” … a truly remarkable set of suggestions on how to take on the panoply of powerful adversaries that are busy destroying the planet, democracy and everything else that is decent.”Murray Dobbin, rabble.ca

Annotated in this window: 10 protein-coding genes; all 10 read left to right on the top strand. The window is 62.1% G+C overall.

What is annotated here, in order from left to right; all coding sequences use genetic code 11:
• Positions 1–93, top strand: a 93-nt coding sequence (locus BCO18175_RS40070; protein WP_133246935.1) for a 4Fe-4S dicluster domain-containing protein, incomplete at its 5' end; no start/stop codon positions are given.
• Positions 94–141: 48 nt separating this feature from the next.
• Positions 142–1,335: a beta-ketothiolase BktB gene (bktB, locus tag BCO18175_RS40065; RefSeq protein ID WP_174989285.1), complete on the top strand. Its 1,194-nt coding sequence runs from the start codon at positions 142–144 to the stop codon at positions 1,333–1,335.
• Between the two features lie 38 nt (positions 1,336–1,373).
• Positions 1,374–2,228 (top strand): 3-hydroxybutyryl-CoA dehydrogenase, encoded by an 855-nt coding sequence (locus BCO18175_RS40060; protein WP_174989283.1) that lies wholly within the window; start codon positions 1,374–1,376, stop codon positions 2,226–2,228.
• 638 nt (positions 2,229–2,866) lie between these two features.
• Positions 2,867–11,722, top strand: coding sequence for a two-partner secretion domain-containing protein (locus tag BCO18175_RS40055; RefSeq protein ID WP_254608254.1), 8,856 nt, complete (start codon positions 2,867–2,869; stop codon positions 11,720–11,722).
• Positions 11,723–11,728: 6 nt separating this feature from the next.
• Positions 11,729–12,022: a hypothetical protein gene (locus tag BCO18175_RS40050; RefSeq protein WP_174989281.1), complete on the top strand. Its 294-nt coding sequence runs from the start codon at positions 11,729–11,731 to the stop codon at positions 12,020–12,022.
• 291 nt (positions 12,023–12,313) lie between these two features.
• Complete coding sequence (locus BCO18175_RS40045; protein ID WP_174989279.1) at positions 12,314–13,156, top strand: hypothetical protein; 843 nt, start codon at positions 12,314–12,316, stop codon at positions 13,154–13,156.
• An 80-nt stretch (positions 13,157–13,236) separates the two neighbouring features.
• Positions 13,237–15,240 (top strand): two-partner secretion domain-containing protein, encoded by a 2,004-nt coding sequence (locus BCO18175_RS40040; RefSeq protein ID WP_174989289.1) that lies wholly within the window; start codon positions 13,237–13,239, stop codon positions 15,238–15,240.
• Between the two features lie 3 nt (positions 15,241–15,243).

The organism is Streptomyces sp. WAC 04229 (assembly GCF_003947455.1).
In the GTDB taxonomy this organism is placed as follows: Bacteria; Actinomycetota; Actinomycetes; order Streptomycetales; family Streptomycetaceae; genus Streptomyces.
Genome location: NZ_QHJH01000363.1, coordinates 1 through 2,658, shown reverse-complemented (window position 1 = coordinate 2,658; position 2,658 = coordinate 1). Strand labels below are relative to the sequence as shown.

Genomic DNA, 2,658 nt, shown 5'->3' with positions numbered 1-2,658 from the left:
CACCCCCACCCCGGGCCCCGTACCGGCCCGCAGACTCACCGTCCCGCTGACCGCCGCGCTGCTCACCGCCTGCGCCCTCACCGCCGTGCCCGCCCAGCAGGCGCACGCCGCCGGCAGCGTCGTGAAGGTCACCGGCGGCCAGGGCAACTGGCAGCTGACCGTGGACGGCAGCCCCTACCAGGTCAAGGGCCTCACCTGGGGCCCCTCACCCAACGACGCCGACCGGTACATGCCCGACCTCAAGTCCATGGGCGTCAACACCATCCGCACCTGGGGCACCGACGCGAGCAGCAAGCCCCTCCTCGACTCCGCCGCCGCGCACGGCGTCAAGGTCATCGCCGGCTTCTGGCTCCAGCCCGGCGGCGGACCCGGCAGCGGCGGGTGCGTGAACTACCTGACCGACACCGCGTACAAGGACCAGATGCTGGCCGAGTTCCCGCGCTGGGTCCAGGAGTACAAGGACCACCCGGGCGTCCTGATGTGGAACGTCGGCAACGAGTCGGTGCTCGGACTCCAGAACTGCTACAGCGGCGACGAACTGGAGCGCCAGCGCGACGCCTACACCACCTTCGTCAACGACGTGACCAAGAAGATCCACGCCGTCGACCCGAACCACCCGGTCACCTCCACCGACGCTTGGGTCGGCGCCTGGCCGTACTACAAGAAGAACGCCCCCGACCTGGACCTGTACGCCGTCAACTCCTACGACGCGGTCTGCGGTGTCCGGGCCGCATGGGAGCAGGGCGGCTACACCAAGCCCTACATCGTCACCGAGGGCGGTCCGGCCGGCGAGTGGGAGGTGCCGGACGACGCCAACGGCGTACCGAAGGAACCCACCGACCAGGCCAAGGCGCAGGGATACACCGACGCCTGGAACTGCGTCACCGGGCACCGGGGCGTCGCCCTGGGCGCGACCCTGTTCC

Coco Fusco is a New York-based, Cuban-American interdisciplinary artist and writer, and the director of Intermedia Initiatives at Parsons The New School for Design. Her videos, multimedia installations and public performances address issues of race and international relations. For example, she issued replicas of passbooks, once required of black South Africans entering white neighborhoods during apartheid, to serve as proof of payment for the 1997 Johannesburg Biennial. Her more recent work deals with the role of female interrogators in the war on terror. In her 2005 public performance “Bare Life Study #1,” Fusco dressed as a military policewoman, assumed authoritative positions over fifty shackled young people (played by drama students) in orange inmate uniforms, and commanded them to scrub the floor in front of the U.S. Consulate in São Paulo, Brazil, with their toothbrushes. The performance was based on reports that American soldiers order prisoners to clean their cells with their toothbrushes for hours at a time.